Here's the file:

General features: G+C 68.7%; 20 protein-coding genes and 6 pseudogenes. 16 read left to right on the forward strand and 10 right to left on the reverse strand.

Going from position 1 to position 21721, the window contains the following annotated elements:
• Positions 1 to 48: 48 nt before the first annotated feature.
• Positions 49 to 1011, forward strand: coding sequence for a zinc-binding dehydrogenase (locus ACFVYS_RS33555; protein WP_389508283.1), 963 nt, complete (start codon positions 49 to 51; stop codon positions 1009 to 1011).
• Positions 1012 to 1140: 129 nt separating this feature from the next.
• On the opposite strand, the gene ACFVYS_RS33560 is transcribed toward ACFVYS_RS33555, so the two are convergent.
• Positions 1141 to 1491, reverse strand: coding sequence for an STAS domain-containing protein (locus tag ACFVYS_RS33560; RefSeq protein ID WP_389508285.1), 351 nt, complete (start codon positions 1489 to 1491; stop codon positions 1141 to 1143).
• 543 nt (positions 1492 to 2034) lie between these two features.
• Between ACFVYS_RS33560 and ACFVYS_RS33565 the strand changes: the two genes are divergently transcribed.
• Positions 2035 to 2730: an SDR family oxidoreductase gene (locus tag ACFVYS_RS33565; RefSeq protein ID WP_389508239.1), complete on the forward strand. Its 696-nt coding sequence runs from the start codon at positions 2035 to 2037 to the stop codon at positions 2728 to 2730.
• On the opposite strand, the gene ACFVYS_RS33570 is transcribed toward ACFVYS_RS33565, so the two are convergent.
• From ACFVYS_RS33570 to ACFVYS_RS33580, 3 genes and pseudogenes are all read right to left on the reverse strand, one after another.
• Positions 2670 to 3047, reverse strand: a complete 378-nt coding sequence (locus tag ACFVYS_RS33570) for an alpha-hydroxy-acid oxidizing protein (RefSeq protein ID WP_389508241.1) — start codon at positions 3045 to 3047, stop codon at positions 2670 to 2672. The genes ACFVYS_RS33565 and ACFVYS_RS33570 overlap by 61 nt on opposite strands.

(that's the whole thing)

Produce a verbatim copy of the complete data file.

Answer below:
General features: G+C 68.7%; 20 protein-coding genes and 6 pseudogenes. 16 read left to right on the forward strand and 10 right to left on the reverse strand.

Going from position 1 to position 21721, the window contains the following annotated elements:
• Positions 1 to 48: 48 nt before the first annotated feature.
• Positions 49 to 1011, forward strand: coding sequence for a zinc-binding dehydrogenase (locus ACFVYS_RS33555; protein WP_389508283.1), 963 nt, complete (start codon positions 49 to 51; stop codon positions 1009 to 1011).
• Positions 1012 to 1140: 129 nt separating this feature from the next.
• On the opposite strand, the gene ACFVYS_RS33560 is transcribed toward ACFVYS_RS33555, so the two are convergent.
• Positions 1141 to 1491, reverse strand: coding sequence for an STAS domain-containing protein (locus tag ACFVYS_RS33560; RefSeq protein ID WP_389508285.1), 351 nt, complete (start codon positions 1489 to 1491; stop codon positions 1141 to 1143).
• 543 nt (positions 1492 to 2034) lie between these two features.
• Between ACFVYS_RS33560 and ACFVYS_RS33565 the strand changes: the two genes are divergently transcribed.
• Positions 2035 to 2730: an SDR family oxidoreductase gene (locus tag ACFVYS_RS33565; RefSeq protein ID WP_389508239.1), complete on the forward strand. Its 696-nt coding sequence runs from the start codon at positions 2035 to 2037 to the stop codon at positions 2728 to 2730.
• On the opposite strand, the gene ACFVYS_RS33570 is transcribed toward ACFVYS_RS33565, so the two are convergent.
• From ACFVYS_RS33570 to ACFVYS_RS33580, 3 genes and pseudogenes are all read right to left on the reverse strand, one after another.
• Positions 2670 to 3047, reverse strand: a complete 378-nt coding sequence (locus tag ACFVYS_RS33570) for an alpha-hydroxy-acid oxidizing protein (RefSeq protein ID WP_389508241.1) — start codon at positions 3045 to 3047, stop codon at positions 2670 to 2672. The genes ACFVYS_RS33565 and ACFVYS_RS33570 overlap by 61 nt on opposite strands.